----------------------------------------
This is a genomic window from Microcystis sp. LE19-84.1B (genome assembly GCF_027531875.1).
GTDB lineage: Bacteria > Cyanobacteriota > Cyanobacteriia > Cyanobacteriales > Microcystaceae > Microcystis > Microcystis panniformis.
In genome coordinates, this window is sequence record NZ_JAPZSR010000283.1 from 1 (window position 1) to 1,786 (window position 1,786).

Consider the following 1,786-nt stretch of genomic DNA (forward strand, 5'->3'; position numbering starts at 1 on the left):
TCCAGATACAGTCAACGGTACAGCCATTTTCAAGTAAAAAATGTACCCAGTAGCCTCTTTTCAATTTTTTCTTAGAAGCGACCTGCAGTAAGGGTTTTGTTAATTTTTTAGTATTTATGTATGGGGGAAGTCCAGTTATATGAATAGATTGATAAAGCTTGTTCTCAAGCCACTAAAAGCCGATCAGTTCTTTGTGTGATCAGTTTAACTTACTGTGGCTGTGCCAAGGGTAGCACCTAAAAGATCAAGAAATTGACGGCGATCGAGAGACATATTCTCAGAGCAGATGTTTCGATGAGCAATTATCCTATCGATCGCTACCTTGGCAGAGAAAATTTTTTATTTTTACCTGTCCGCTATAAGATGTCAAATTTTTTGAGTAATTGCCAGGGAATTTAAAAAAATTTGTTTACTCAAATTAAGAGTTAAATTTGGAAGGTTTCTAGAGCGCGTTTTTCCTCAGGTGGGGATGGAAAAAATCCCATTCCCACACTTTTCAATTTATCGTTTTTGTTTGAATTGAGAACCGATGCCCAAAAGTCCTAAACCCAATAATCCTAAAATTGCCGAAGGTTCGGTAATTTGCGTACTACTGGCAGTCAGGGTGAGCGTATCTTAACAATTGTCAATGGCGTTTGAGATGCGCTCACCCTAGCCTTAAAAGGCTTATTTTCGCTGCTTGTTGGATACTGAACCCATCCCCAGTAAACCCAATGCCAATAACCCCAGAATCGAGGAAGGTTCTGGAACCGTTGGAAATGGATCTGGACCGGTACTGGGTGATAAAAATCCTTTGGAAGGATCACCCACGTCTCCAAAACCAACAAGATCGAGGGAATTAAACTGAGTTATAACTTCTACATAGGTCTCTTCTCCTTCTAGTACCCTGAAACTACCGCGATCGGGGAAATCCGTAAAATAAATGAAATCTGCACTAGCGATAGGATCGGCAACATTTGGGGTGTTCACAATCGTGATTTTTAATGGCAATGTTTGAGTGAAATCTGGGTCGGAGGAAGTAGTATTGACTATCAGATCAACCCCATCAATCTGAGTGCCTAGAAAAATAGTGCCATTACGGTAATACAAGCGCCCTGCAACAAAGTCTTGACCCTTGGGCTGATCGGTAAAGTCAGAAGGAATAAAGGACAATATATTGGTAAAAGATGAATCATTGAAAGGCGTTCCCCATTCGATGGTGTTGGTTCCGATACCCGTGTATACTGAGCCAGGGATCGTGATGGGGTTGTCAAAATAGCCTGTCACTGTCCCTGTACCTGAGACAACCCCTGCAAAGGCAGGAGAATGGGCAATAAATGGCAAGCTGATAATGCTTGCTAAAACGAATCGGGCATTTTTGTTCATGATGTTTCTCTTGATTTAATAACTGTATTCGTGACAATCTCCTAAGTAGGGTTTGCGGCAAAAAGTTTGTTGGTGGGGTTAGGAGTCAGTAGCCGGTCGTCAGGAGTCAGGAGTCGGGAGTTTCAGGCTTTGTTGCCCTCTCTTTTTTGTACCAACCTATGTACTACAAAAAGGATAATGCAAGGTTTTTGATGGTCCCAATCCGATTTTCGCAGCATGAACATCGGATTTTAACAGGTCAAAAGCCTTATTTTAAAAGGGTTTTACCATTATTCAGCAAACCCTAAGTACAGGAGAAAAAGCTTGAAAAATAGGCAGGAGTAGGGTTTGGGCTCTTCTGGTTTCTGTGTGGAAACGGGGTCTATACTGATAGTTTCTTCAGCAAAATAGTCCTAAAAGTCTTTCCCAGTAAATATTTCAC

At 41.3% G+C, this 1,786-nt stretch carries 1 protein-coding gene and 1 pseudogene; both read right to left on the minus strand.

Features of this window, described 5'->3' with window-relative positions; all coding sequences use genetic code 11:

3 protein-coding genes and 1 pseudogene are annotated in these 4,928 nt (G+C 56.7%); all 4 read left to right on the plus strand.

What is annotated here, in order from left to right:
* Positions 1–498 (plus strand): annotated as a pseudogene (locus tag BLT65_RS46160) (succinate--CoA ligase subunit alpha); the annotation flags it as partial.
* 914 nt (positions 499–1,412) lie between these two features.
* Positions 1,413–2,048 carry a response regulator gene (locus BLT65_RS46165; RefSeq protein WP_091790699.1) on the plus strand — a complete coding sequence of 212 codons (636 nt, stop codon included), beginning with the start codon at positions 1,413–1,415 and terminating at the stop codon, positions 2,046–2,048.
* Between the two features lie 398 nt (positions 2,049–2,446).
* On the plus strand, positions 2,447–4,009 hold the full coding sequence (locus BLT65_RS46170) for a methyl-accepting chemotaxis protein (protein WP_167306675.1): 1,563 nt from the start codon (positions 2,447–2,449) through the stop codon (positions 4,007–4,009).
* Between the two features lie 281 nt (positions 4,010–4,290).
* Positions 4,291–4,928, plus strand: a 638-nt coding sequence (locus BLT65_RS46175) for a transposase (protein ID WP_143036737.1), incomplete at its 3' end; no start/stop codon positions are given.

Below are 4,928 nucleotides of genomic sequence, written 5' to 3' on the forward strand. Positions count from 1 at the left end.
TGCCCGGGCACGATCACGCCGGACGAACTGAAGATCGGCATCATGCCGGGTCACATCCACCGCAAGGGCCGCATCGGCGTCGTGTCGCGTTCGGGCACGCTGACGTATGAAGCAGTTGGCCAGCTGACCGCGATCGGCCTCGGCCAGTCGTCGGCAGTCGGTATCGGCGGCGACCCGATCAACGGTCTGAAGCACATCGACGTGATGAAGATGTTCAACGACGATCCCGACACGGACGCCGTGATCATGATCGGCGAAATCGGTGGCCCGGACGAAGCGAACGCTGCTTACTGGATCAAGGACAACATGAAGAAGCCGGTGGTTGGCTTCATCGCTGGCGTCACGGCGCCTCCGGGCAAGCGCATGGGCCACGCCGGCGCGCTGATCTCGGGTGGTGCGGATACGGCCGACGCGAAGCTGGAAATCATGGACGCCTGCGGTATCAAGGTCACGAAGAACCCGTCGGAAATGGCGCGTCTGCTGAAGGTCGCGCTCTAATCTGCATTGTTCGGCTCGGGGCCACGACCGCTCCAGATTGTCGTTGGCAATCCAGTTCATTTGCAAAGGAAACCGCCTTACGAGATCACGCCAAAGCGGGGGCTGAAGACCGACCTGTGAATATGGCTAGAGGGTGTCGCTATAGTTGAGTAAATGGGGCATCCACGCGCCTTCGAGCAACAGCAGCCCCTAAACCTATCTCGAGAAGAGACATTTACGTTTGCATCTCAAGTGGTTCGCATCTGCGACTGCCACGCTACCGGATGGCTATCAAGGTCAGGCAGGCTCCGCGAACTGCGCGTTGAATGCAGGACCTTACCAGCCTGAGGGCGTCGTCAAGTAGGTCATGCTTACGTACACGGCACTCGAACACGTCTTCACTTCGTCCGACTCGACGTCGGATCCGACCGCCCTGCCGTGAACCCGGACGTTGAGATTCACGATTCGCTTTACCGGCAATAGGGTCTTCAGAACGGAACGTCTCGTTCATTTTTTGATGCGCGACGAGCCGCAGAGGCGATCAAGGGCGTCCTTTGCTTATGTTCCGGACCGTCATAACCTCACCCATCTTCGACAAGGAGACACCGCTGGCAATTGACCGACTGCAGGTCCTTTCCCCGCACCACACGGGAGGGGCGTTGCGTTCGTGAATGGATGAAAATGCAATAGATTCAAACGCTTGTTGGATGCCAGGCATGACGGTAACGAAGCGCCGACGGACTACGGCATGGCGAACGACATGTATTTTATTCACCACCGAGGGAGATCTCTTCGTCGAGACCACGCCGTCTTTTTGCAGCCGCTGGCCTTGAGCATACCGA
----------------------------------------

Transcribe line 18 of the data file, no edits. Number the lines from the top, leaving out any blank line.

TGCCCGGGCACGATCACGCCGGACGAACTGAAGATCGGCATCATGCCGGGTCACATCCACCGCAAGGGCCGCATCGGCGTCGTGTCGCGTTCGGGCACGCTGACGTATGAAGCAGTTGGCCAGCTGACCGCGATCGGCCTCGGCCAGTCGTCGGCAGTCGGTATCGGCGGCGACCCGATCAACGGTCTGAAGCACATCGACGTGATGAAGATGTTCAACGACGATCCCGACACGGACGCCGTGATCATGATCGGCGAAATCGGTGGCCCGGACGAAGCGAACGCTGCTTACTGGATCAAGGACAACATGAAGAAGCCGGTGGTTGGCTTCATCGCTGGCGTCACGGCGCCTCCGGGCAAGCGCATGGGCCACGCCGGCGCGCTGATCTCGGGTGGTGCGGATACGGCCGACGCGAAGCTGGAAATCATGGACGCCTGCGGTATCAAGGTCACGAAGAACCCGTCGGAAATGGCGCGTCTGCTGAAGGTCGCGCTCTAATCTGCATTGTTCGGCTCGGGGCCACGACCGCTCCAGATTGTCGTTGGCAATCCAGTTCATTTGCAAAGGAAACCGCCTTACGAGATCACGCCAAAGCGGGGGCTGAAGACCGACCTGTGAATATGGCTAGAGGGTGTCGCTATAGTTGAGTAAATGGGGCATCCACGCGCCTTCGAGCAACAGCAGCCCCTAAACCTATCTCGAGAAGAGACATTTACGTTTGCATCTCAAGTGGTTCGCATCTGCGACTGCCACGCTACCGGATGGCTATCAAGGTCAGGCAGGCTCCGCGAACTGCGCGTTGAATGCAGGACCTTACCAGCCTGAGGGCGTCGTCAAGTAGGTCATGCTTACGTACACGGCACTCGAACACGTCTTCACTTCGTCCGACTCGACGTCGGATCCGACCGCCCTGCCGTGAACCCGGACGTTGAGATTCACGATTCGCTTTACCGGCAATAGGGTCTTCAGAACGGAACGTCTCGTTCATTTTTTGATGCGCGACGAGCCGCAGAGGCGATCAAGGGCGTCCTTTGCTTATGTTCCGGACCGTCATAACCTCACCCATCTTCGACAAGGAGACACCGCTGGCAATTGACCGACTGCAGGTCCTTTCCCCGCACCACACGGGAGGGGCGTTGCGTTCGTGAATGGATGAAAATGCAATAGATTCAAACGCTTGTTGGATGCCAGGCATGACGGTAACGAAGCGCCGACGGACTACGGCATGGCGAACGACATGTATTTTATTCACCACCGAGGGAGATCTCTTCGTCGAGACCACGCCGTCTTTTTGCAGCCGCTGGCCTTGAGCATACCGA